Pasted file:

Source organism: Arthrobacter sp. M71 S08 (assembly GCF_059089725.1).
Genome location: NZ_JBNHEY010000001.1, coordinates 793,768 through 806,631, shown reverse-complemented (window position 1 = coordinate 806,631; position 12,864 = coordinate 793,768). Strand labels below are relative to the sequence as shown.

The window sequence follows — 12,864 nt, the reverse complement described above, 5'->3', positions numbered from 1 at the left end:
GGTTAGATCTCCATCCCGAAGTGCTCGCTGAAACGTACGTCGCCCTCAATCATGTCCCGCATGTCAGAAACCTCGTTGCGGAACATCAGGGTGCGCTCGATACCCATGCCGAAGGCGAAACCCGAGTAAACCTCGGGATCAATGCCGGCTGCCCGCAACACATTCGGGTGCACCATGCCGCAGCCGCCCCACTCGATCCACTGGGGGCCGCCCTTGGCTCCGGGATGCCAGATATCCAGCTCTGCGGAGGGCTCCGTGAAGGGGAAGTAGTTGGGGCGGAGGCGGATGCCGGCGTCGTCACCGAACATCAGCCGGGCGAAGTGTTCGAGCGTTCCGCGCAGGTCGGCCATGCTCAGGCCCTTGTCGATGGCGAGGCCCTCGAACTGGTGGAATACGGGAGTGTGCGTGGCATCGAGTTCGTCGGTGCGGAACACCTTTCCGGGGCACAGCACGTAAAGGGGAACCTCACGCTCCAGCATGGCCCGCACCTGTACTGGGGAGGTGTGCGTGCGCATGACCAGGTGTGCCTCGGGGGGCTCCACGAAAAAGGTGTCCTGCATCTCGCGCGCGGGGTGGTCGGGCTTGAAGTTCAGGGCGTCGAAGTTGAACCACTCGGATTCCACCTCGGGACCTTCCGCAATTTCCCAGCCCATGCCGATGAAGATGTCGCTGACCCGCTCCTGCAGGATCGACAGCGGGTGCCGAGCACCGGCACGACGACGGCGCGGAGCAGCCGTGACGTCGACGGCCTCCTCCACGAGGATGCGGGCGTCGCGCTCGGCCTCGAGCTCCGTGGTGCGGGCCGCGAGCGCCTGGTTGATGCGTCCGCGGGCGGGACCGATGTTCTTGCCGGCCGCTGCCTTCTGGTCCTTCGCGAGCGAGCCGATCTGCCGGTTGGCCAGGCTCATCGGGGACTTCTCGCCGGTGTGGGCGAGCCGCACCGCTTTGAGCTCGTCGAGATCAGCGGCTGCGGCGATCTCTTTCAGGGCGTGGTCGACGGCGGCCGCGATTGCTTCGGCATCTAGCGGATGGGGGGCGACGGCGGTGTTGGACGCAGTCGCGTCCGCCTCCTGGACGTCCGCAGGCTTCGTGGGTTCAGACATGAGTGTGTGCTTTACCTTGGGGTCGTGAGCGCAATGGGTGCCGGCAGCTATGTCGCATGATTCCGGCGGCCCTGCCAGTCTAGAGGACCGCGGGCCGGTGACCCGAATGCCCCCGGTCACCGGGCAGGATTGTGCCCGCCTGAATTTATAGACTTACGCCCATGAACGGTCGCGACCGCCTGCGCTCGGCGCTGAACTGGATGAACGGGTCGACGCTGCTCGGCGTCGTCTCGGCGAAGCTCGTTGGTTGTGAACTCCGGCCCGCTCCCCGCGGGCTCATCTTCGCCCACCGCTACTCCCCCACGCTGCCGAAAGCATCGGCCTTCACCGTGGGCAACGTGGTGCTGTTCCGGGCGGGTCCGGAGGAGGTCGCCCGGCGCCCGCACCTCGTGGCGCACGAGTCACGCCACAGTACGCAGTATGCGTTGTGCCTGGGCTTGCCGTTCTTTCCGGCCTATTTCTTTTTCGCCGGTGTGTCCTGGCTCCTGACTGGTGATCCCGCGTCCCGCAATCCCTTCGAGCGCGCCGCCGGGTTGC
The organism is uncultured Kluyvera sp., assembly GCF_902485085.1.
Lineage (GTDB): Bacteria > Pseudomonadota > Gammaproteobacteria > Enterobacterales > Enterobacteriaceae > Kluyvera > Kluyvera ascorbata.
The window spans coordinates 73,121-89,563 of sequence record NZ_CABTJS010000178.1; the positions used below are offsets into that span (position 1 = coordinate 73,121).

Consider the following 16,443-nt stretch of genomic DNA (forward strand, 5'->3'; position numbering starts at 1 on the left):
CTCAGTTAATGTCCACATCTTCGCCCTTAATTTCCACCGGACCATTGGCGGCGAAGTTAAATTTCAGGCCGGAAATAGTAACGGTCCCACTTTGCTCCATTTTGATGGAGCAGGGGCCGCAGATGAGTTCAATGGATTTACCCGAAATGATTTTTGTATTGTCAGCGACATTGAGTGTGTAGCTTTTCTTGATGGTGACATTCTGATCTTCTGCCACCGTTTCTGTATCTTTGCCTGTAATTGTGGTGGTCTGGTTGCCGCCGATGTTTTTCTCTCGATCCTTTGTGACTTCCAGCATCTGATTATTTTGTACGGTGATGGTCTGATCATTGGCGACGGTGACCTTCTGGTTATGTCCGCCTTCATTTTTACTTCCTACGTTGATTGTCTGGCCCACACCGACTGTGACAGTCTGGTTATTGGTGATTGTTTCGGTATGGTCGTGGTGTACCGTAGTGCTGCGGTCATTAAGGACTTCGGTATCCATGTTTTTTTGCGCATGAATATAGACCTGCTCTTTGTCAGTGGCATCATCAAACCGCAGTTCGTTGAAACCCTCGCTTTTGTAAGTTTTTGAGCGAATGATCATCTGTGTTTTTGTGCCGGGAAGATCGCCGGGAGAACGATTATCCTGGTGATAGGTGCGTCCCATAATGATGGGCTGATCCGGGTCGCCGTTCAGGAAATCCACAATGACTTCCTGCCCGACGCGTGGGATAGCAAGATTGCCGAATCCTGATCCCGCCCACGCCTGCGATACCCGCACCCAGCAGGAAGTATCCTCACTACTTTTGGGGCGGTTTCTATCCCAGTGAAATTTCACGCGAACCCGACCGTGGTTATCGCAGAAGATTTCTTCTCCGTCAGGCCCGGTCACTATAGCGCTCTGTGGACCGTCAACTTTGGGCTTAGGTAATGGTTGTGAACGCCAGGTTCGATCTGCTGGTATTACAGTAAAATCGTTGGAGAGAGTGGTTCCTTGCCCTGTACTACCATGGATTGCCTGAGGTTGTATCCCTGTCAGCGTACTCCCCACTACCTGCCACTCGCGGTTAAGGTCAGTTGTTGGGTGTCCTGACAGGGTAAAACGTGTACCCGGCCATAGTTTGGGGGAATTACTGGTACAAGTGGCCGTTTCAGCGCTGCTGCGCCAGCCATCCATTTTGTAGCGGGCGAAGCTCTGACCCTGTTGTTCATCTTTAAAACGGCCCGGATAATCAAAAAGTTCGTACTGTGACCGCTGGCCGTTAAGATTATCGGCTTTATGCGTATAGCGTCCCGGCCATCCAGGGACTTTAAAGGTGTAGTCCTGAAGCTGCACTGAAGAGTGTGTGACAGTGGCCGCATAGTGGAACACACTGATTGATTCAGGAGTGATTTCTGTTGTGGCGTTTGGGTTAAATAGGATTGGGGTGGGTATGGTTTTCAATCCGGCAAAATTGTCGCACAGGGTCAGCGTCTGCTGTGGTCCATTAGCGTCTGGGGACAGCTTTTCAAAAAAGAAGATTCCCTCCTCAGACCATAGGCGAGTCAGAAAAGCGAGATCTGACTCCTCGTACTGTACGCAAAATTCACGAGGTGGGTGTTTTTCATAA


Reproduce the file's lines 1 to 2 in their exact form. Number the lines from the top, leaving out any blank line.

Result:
Source organism: Arthrobacter sp. M71 S08 (assembly GCF_059089725.1).
Genome location: NZ_JBNHEY010000001.1, coordinates 793,768 through 806,631, shown reverse-complemented (window position 1 = coordinate 806,631; position 12,864 = coordinate 793,768). Strand labels below are relative to the sequence as shown.